Aikido's Pressure Points
The return of Pain/Pressure Points on the body.
By the very sound of the words, Pressure on a Point of the human body that creates pain, the simplicity of the words should not be the point of contention, what is though is the effect and ability to apply these pain techniques with a high rate of efficiency?
Not unlike the beginner of Aikido who must be corrected constantly to work within the known effectiveness of techniques, we have those who have "tried" to use points of pain beyond their Aikido lessons and failed.
The point of this intellectual exercise was to increase the efficiency of Aikido by using or being aware of more variations within our aikido practice besides a push, shove, throw, or pin ... the physical aspects that open other possibilities?
So, I return to the original question, with an adendum.
Besides the pressure points in our physical manipulation of Aikido, should we teach/learn the bodys meridians for both healing and knockout purposes while observing the tenents of Aikido's harmony?
(Put into not so pretty terms, should we depend on what we teach in Aikido today as other arts find ways to neutralize basic aikido then add knockouts?)
I see some of Aikido's techniques in the Wally Jay Jujitsu I keep in my back pocket, and now with Wally Jay's son Leon teaching pressure points with jujitsu I see the guys/gals learning pressure points doing the almost exact mirror movements of Aikido people but the Aikido people going nite-nite because they don't see how to use or counter pressure points!
I really was looking for points of view or experience with using what we already have in Aikido ... and/or employing safe standards for health concerns that may be at risk from applying the same technique class after class which results in minor physical pain but middleaged organ damage?
If I'm reading you right, you have some good points. I would agree that if the style has something, we (or at least I) ought to learn it.
When I did Muay Thai in my university, essentially there were 2 groups. There was the main group, and then a side group that went at things a lot harder and in more detail later. This way, those who wanted to or were able to could go in deeper and harder could, but those who couldn't or wouldn't weren't forced to go too far beyond their capacity.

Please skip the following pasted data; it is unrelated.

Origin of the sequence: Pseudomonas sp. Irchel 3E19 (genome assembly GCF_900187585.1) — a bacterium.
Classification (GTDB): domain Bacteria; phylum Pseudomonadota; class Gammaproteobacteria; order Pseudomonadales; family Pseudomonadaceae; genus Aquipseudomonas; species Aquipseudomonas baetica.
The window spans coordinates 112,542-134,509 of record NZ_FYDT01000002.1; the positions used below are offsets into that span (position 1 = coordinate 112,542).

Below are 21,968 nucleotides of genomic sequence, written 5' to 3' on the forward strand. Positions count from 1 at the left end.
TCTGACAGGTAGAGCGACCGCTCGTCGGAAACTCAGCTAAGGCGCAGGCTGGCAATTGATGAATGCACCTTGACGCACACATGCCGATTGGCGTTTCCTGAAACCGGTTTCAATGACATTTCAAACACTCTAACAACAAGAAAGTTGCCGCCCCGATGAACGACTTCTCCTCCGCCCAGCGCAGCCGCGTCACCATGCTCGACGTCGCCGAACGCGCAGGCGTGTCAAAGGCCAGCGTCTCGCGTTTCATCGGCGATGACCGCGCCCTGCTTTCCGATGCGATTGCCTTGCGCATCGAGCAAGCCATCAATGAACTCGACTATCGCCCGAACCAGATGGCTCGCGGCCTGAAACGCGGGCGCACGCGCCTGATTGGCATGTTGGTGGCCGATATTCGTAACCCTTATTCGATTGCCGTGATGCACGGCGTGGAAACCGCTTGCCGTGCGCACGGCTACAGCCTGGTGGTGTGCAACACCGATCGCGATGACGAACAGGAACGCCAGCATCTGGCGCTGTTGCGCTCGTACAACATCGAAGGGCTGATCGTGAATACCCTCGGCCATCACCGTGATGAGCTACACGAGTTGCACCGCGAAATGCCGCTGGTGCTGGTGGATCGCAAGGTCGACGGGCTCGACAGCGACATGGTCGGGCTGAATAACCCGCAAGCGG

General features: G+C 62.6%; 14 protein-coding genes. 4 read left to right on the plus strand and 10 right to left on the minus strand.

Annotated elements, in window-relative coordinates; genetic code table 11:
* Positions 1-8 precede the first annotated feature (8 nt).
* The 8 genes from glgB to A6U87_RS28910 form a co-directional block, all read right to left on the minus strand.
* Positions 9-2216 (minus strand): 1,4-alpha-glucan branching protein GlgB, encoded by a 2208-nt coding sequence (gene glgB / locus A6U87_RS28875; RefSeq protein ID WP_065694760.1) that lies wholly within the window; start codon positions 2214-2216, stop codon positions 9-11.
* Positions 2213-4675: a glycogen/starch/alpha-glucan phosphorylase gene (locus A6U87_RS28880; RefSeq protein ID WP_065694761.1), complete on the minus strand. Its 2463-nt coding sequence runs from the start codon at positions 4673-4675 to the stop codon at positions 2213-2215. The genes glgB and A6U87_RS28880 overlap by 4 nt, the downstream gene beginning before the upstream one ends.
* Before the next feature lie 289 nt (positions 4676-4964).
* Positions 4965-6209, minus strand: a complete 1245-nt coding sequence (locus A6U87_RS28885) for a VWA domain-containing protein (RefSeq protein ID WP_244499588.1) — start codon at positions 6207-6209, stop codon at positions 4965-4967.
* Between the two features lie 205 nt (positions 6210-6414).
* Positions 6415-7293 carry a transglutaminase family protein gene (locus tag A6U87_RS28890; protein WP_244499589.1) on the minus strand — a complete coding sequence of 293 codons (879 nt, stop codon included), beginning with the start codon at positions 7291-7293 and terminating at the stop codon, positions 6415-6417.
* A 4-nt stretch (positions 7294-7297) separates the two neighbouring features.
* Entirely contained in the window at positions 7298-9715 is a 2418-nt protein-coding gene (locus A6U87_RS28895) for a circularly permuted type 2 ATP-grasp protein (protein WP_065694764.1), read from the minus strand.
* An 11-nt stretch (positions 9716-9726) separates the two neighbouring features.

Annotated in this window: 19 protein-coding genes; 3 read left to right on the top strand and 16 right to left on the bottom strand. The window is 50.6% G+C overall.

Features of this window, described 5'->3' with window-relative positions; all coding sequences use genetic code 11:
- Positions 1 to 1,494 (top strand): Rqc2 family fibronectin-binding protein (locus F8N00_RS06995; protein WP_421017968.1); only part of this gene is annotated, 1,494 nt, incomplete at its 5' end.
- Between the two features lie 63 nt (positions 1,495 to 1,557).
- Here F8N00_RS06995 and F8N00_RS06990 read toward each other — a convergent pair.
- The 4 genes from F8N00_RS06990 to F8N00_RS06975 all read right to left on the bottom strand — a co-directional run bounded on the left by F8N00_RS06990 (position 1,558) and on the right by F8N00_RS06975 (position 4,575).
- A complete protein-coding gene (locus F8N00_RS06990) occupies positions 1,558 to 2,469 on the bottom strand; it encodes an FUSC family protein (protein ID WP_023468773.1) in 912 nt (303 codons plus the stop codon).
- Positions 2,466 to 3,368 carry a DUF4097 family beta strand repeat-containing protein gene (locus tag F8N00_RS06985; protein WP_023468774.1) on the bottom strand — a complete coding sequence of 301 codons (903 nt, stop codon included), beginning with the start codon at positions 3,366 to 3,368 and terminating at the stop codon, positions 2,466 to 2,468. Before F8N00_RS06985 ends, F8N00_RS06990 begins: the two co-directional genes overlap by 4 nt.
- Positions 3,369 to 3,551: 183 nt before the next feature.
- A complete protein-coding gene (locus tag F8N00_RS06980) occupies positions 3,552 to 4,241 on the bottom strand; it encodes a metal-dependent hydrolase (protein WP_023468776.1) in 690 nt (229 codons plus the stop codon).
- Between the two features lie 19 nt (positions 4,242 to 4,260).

In Aikido, whenever possible I work with higher ranks after class to go a bit harder (this is encouraged by my sensei).
I suppose it would be up to individuals to find sempai to work with to go the extra distance, or to go straight to the sensei.
I think it is very important to know any variations on how people may attack you. What has suprised me is the only explicit pressure point in aikido seems to be in yonkyo. I've often wondered why this is so, especially as so many of the techniques are ideal set ups for pressure point attacks. Although I'm no expert myself, I was chatting to someone who does shiatsu, and they were saying that the point for yonkyo (along the heart meridian) is often used to relax people who are stressed. Possibly this is why yonkyo is retained above potential knock-out or lethal points.
When we do striking practise, I always mention 'vital areas' to strike, just so people are aware of areas which they have to protect. However (except for some obvious ones around the neck, and a couple on the arms and legs) I think many pressure points (especially combinations) are hard to strike effectively with a vigorous and mobile attacker.
Groups and chords
I have referred to George Dillman's group for pressure point studies, but then again he is associated with local dojo's even though there are others who teach them.